A drug driver who hit a nursery worker at over 60mph while on her phone has been spared jail.
Clare Cassidy, 31, had been making a phone call while driving just prior to hitting a nursery nurse who was crossing a road while jogging in Stockport in April last year.
Cassidy, from Didsbury, Manchester, was found to be more than three times the legal drug limit, having taken cocaine two days beforehand, Manchester Crown Court heard.
She had been travelling in her BMW at 63mph in a 30mph zone just before the crash, going through a give way junction and making a phone call, the court heard.
The victim, Yasmin Jenkins, 29, spent 12 weeks in hospital, including three weeks in intensive care in a coma after suffering a traumatic brain injury as well as a fractured skull and a broken ankle.
Cassidy, who had pleaded guilty to causing serious injury by dangerous driving and drug driving, was sentenced to two years in prison, suspended for 18 months, and banned from driving for three years.
She must also complete 120 hours of unpaid work and 25 rehabilitation activity requirement days.
The victim had been out jogging with her partner on Styal Road in Gatley at about 3pm on 18 April last year.
After being struck by Cassidy’s car, she was thrown into the air and landed on the pavement face down.
The court heard Cassidy stopped at the scene and shouted: "I can't believe I hit her."
A drug test showed she had 186mg per litre of benzoylecgonine in her blood, a byproduct of cocaine. The legal limit is 50mg.
The court heard she had taken cocaine two days before, but a judge said the drugs did not have “any direct impact” on her driving and that her speed was the issue.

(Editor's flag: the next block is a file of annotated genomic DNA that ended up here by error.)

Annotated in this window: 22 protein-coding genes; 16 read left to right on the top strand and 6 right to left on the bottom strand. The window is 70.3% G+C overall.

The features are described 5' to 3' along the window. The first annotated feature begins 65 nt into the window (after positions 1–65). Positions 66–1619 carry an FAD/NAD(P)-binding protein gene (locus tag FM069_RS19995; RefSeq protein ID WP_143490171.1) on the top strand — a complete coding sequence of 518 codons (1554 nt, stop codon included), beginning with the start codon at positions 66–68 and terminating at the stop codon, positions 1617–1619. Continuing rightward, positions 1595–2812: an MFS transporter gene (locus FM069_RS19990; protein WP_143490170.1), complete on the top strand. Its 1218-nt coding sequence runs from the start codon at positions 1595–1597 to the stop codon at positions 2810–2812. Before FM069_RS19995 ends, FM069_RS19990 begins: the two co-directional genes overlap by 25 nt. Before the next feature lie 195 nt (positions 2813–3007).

Recorder Robert Lazarus told Cassidy: “In other circumstances, your driving could quite easily have led to her death.
"It is really only luck from your perspective that she is still alive today.
"This was a deliberate and callous disregard for the safety of other road users.
"If you had been driving at a safe and reasonable speed, no collision would have taken place."
The judge said the victim has problems with her memory and that her partner had to take 10 months off work to help her with basic tasks such as eating and washing.
In a statement, the victim said: "Before this I used to remember everything, I was known as the one to ask if somebody forgot something.
"Unfortunately I am unable to remember much from before this. I can never get back this time in my life."
She has also had problems writing and partner has since suffered from post-traumatic stress disorder, the court heard.
Defending, Oliver Jarvis said Cassidy has battled a drug problem, but that she is now clean.
He said: "The defendant is deeply, deeply sorry for what she did that day. If only she could turn the clock back, but she can't.
"She can only demonstrate to the court what she has done since."
Mr Jarvis said Cassidy, who has no previous convictions and also suffered from mental health problems, is genuinely remorseful and is not “seeking sympathy” or expressing “self pity”.
The judge said he was able to avoid sending her to jail because she had pleaded guilty at the “earliest opportunity”.
He said he had also taken into account the “very harsh” current regime in prisons, with some inmates spending more than 23 hours per day in their cells because of coronavirus restrictions.]
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